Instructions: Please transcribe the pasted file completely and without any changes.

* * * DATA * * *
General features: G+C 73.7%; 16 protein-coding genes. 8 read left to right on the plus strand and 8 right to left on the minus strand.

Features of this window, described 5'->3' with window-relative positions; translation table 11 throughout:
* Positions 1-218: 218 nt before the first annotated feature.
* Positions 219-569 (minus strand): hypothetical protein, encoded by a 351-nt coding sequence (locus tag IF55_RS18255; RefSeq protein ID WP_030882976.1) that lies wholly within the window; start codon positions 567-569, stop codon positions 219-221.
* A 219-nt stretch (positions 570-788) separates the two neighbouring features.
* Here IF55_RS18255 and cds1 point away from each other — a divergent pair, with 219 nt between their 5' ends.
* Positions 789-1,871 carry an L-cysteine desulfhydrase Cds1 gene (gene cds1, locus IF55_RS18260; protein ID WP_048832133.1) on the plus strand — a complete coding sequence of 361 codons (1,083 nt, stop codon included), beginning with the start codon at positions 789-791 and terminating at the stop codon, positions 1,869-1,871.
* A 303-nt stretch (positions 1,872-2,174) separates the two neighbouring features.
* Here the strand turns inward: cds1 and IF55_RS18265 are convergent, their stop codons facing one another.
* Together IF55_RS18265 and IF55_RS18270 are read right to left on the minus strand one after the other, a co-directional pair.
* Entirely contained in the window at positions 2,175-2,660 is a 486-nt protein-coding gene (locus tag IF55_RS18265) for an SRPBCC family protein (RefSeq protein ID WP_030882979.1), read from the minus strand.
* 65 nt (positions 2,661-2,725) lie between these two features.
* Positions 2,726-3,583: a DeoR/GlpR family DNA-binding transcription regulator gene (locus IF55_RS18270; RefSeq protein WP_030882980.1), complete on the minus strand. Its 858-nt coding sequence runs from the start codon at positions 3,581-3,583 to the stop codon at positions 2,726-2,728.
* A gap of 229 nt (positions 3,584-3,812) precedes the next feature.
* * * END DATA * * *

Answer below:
General features: G+C 73.7%; 16 protein-coding genes. 8 read left to right on the plus strand and 8 right to left on the minus strand.

Features of this window, described 5'->3' with window-relative positions; translation table 11 throughout:
* Positions 1-218: 218 nt before the first annotated feature.
* Positions 219-569 (minus strand): hypothetical protein, encoded by a 351-nt coding sequence (locus tag IF55_RS18255; RefSeq protein ID WP_030882976.1) that lies wholly within the window; start codon positions 567-569, stop codon positions 219-221.
* A 219-nt stretch (positions 570-788) separates the two neighbouring features.
* Here IF55_RS18255 and cds1 point away from each other — a divergent pair, with 219 nt between their 5' ends.
* Positions 789-1,871 carry an L-cysteine desulfhydrase Cds1 gene (gene cds1, locus IF55_RS18260; protein ID WP_048832133.1) on the plus strand — a complete coding sequence of 361 codons (1,083 nt, stop codon included), beginning with the start codon at positions 789-791 and terminating at the stop codon, positions 1,869-1,871.
* A 303-nt stretch (positions 1,872-2,174) separates the two neighbouring features.
* Here the strand turns inward: cds1 and IF55_RS18265 are convergent, their stop codons facing one another.
* Together IF55_RS18265 and IF55_RS18270 are read right to left on the minus strand one after the other, a co-directional pair.
* Entirely contained in the window at positions 2,175-2,660 is a 486-nt protein-coding gene (locus tag IF55_RS18265) for an SRPBCC family protein (RefSeq protein ID WP_030882979.1), read from the minus strand.
* 65 nt (positions 2,661-2,725) lie between these two features.
* Positions 2,726-3,583: a DeoR/GlpR family DNA-binding transcription regulator gene (locus IF55_RS18270; RefSeq protein WP_030882980.1), complete on the minus strand. Its 858-nt coding sequence runs from the start codon at positions 3,581-3,583 to the stop codon at positions 2,726-2,728.
* A gap of 229 nt (positions 3,584-3,812) precedes the next feature.